I don’t want to get too deeply into this issue, but since I’ve been covering the NYT’s paywall and digital media generally, I thought this was worth discussing.
Remember those sweet ’90s when any high school dropout with a website could pull a few million in start-up investment? Well, true, things aren’t quite as crazy now as they were then, but things like AOL’s purchase of the HuffPo do make me scratch my head (AOL-Time Warner Pt II, anyone?).
This, for instance, is why:
About 35% of the HuffPo’s users come form Google. They land on cleverly optimized content: stories borrowed from other (and consenting) medias that mostly generate blogging and comments. This is the machine that drove 28m unique visitors in January, which makes the HuffPo close to the New York Times/Herald Tribune audience of 30m UV. With one key difference: each viewer of the NYT websites yields an ARPU of $11, ten times more than the Arianna thing. Based on the HuffPo’s valuation, the NYT Digital would be worth billions.
The Times, in fact, is not worth billions; or, at least, they’re not getting nearly that revenue from their web presence. (As an aside, all valuations of websites at this point in history are, to not put too fine a point on it, horeshit. There are revenue models out there that no one has yet invented, and others will be dead in 5 years. This stuff is all still very young, inchoate, and hazy.)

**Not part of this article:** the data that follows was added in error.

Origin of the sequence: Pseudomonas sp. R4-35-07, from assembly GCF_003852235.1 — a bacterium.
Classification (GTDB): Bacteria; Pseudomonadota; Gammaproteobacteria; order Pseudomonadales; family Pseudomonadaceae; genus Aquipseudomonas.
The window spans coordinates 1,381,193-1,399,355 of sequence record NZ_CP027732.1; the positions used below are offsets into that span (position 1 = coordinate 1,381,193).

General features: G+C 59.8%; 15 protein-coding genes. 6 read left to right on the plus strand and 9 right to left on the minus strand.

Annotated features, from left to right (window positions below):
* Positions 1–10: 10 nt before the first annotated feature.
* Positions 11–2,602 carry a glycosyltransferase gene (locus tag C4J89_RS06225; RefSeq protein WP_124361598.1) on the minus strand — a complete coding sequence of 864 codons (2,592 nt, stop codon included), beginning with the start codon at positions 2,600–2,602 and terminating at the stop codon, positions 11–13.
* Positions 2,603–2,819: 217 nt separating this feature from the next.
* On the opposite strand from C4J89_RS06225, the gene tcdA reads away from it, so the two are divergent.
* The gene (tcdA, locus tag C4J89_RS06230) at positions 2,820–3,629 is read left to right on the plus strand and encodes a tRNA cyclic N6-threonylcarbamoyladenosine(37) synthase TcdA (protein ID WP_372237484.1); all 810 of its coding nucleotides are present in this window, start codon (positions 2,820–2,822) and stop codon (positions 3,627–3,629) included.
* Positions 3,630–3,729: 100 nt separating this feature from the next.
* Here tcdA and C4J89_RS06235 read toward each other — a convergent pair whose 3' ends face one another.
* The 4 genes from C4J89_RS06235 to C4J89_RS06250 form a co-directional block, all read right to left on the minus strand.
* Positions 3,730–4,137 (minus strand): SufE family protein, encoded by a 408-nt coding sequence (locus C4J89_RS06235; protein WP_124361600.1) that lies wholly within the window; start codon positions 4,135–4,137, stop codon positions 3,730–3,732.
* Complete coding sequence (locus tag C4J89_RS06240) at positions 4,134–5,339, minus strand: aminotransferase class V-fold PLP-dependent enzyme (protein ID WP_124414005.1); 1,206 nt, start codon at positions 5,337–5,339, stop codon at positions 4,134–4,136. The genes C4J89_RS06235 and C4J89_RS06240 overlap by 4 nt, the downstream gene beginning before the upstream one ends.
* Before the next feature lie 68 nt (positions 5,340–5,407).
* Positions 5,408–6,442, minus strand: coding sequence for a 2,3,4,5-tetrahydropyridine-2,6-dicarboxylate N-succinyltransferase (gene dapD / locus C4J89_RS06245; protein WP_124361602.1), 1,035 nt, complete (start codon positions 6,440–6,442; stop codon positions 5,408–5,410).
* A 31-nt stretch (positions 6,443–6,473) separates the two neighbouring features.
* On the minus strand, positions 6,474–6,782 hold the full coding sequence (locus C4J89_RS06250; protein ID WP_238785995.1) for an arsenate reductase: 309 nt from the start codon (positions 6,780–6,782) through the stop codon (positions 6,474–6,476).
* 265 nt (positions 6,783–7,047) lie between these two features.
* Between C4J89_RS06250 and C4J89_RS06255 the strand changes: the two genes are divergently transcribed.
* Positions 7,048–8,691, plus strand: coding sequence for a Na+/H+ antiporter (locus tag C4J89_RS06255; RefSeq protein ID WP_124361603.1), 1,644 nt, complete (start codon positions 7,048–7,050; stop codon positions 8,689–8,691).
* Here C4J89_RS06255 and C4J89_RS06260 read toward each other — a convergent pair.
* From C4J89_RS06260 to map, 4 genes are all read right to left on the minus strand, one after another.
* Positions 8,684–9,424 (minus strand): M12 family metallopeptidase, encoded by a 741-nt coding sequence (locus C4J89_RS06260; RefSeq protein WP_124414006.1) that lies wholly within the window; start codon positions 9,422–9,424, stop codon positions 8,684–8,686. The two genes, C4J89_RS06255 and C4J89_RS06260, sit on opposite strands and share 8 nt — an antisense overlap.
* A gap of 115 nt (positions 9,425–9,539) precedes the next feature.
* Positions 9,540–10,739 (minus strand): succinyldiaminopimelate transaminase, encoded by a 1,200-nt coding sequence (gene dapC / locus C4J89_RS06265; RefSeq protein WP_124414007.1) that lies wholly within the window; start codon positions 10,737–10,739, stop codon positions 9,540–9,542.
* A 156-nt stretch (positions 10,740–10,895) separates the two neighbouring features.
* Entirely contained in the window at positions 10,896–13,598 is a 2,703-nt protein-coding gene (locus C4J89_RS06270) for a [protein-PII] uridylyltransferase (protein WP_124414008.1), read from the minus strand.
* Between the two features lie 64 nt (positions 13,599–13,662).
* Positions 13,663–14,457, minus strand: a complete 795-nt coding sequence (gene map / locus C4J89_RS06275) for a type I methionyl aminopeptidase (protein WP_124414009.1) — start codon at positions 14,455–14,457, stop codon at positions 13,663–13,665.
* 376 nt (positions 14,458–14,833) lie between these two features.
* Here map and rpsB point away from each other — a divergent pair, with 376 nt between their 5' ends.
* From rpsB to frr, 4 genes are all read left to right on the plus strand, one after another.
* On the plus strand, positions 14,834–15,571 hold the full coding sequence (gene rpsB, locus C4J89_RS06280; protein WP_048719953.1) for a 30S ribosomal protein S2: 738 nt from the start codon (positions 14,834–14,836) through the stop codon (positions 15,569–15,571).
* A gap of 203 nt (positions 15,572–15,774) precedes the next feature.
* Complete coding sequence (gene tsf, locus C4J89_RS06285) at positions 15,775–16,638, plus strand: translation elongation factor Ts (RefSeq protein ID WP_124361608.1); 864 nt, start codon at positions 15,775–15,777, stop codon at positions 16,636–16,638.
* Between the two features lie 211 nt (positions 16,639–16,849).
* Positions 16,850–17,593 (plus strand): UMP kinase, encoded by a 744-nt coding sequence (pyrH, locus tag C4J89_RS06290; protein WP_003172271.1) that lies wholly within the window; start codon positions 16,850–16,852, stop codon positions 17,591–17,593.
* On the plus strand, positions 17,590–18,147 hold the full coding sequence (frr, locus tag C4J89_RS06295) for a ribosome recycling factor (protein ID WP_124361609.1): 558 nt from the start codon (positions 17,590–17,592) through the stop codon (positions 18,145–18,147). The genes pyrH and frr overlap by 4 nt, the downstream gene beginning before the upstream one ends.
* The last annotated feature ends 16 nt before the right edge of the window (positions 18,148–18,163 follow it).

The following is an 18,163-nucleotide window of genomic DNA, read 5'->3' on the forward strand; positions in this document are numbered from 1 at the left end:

In my opinion, the Times has a much more legit business model–creating first-rate journalism (and third-rate book reviews)–than the HuffPo’s which is one step above an eHow-esque content factory. (And see the above link for some fascinating tidbits behind the scenes of HuffPo.) I don’t doubt that there are genuinely worthwhile content strainers out there (yours truly attempts to do his humble part, along with some worthwhile original content), but what The Huffington Post does is more akin to a fire hose than a strainer. As users and search engines get more savvy, I don’t see this kind of business model sticking around.
Nor do I see it being a source of great revenue. The Times could make a legitimate case to charge for what it does–you can’t get what the Times does anywhere else. That’s not true for HuffPo. And I think the audience that the Times has built can be monetized in ways that HuffPo’s never will.
There’s a certain point when you go from taming the chaos to just being another part of the chaos, and HuffPo has passed that point. In fact, that’s its whole version of success. I’m not sure what AOL just bought, but at this point in history I’m not counting on AOL being a savvy player in the Internet game.